South Africa loses an average of 17,000 people to road crashes annually, meaning about 45 people are killed each day – needlessly and senselessly due to recklessness, negligence, and corruption.

The high numbers of crashes on our roads definitely attest to the fact that the authorities need to act vigorously and decisively to deal with lawlessness on the road. The judiciary too, must impose harsh penalties so that road crashes are made socially untenable.

These are the six most lethal causes of road deaths in South Africa:

High speed versus the surrounding circumstances is the number one killer. Forget the academic debates about sophisticated active and passive safety features. The simple scientific fact of the matter is that the faster you go, the more time and space you need to bring the car to halt, and if you cannot, the harder the impact and the resultant damage and casualties. By travelling not just within the speed limit, but also suitable to the conditions, you are giving yourself sufficient time to identify the hazard and react accordingly.

Driving and walking while under the influence is the second biggest killer on South African roads. According to the South African Medical Research Council (SAMRC), more than 60% of crashes over weekends are as a result of alcohol abuse… Clearly then, drinking and driving or even walking while under the influence is extremely unsafe.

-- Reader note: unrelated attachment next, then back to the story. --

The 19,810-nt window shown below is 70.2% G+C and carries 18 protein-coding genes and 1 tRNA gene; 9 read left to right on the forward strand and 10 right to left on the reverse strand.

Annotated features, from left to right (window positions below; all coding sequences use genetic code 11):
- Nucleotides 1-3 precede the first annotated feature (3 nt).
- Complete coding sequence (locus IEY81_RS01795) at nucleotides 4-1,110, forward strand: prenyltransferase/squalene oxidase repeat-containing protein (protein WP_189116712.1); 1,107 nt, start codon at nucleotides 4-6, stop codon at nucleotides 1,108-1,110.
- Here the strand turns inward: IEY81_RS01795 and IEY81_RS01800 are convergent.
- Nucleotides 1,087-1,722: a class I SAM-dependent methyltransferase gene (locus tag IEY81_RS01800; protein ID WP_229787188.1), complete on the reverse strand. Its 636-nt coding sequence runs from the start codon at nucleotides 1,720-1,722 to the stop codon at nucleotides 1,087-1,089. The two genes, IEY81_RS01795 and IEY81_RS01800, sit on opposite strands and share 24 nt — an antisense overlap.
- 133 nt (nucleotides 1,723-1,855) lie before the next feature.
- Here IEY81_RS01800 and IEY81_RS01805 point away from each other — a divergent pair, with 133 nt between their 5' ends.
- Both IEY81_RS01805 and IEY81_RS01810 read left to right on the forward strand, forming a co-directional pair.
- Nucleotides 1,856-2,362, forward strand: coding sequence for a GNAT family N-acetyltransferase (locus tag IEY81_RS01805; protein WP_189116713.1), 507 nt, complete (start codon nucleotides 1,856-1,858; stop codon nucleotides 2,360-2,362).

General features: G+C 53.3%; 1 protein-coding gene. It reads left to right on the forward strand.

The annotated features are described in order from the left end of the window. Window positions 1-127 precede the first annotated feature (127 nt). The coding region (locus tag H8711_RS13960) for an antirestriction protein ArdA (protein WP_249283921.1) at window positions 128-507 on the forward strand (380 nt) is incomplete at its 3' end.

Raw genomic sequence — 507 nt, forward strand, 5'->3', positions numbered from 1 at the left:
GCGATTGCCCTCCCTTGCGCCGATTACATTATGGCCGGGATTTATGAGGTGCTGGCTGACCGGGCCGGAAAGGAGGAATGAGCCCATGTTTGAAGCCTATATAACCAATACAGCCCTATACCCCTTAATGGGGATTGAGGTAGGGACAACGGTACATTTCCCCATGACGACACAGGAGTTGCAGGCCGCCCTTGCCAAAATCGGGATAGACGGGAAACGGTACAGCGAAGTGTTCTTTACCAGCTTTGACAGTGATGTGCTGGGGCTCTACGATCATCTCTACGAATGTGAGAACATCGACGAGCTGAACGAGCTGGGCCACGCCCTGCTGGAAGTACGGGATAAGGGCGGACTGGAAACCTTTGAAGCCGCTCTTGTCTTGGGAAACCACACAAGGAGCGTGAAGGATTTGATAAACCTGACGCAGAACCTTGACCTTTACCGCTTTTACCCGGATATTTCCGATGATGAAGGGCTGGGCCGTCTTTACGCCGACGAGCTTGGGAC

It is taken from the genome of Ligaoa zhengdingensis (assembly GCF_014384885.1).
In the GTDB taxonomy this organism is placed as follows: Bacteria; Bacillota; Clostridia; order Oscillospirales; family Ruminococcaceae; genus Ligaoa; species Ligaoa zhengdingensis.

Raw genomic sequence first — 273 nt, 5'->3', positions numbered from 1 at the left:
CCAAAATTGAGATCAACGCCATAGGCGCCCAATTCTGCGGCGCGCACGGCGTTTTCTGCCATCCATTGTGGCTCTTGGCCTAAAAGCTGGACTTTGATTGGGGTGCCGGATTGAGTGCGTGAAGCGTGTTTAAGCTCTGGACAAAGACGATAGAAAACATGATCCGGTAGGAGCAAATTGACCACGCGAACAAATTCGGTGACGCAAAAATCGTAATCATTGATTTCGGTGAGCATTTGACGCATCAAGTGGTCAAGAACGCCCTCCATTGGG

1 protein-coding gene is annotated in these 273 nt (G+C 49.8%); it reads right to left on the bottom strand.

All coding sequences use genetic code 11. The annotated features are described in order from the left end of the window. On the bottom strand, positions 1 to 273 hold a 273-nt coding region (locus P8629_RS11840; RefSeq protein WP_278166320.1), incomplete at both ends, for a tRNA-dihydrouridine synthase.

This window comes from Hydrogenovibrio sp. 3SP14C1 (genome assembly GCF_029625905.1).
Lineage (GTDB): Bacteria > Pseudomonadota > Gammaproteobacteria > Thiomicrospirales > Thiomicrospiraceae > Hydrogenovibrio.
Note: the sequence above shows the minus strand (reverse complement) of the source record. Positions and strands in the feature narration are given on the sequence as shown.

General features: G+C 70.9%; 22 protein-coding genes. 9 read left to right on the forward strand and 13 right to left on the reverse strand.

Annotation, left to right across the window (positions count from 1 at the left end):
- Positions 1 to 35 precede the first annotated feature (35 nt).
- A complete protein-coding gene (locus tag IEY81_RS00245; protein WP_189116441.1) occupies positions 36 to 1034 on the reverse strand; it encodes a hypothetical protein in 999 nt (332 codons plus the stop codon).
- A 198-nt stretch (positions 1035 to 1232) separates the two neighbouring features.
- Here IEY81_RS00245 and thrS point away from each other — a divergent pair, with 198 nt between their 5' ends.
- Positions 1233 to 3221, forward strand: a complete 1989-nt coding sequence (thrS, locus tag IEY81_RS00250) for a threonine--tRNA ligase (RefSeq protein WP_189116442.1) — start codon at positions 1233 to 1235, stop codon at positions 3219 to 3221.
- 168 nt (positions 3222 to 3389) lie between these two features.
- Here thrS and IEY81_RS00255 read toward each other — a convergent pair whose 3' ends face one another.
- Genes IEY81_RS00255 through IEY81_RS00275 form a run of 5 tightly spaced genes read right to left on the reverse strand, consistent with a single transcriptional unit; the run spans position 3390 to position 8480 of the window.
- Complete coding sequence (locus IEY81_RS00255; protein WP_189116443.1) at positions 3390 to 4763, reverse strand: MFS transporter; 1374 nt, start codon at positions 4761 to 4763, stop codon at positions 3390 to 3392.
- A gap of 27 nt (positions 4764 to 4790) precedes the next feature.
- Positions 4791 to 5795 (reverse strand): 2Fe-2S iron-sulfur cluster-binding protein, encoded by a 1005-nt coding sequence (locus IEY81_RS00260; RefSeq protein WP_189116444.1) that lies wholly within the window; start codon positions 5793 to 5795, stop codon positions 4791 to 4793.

Over 40% of our annual fatality rates comprise of pedestrians. South Africa has some of the highest fatality rates amongst pedestrians in the world. This is due to drunken walking, jaywalking, walking on freeways, wearing clothes that are not visible at night, as well as distracted walking.

Reckless and negligent driving causes endless headaches for authorities. Daily, “bad behaviour” on the roads is witnessed: drivers who drive through red lights, in yellow lanes, sometimes facing on-coming traffic, overtake on barrier lines and/or in the face of oncoming vehicles, and travel at excessive speeds in overloaded and un-roadworthy vehicles. Bad behaviour happens because road traffic law enforcement is perceived (maybe rightfully so) to be corrupt, incompetent, inept, and hopelessly inadequate.

Distracted driving includes more than just using your cell phone whilst driving. This includes acts that take your eyes and mind away from the business of driving. Dangerous driving habits include: eating, fiddling with the radio or aircon, turning to give the baby the milk bottle and the likes, are all concerning factors that compromise drivers’ concentration.

South Africans have a high propensity for taking risks, especially on the road. Our knowledge of road rules and regulations is inadequate and our understanding of the forces of nature and the laws of physics acting on a vehicle means that we do not appreciate the inherent dangers of driving. Added to this is the thinking that “it can not/will not happen to me” which, coupled with our fatalistic attitude, is a recipe for disaster. A great place to start is to ensure that we buckle up at all times, front and rear, irrespective of the distance. It’s the right and safest thing to do.

Let us change our mindsets and be prepared, be polite, be patient and ultimately, get there safely.



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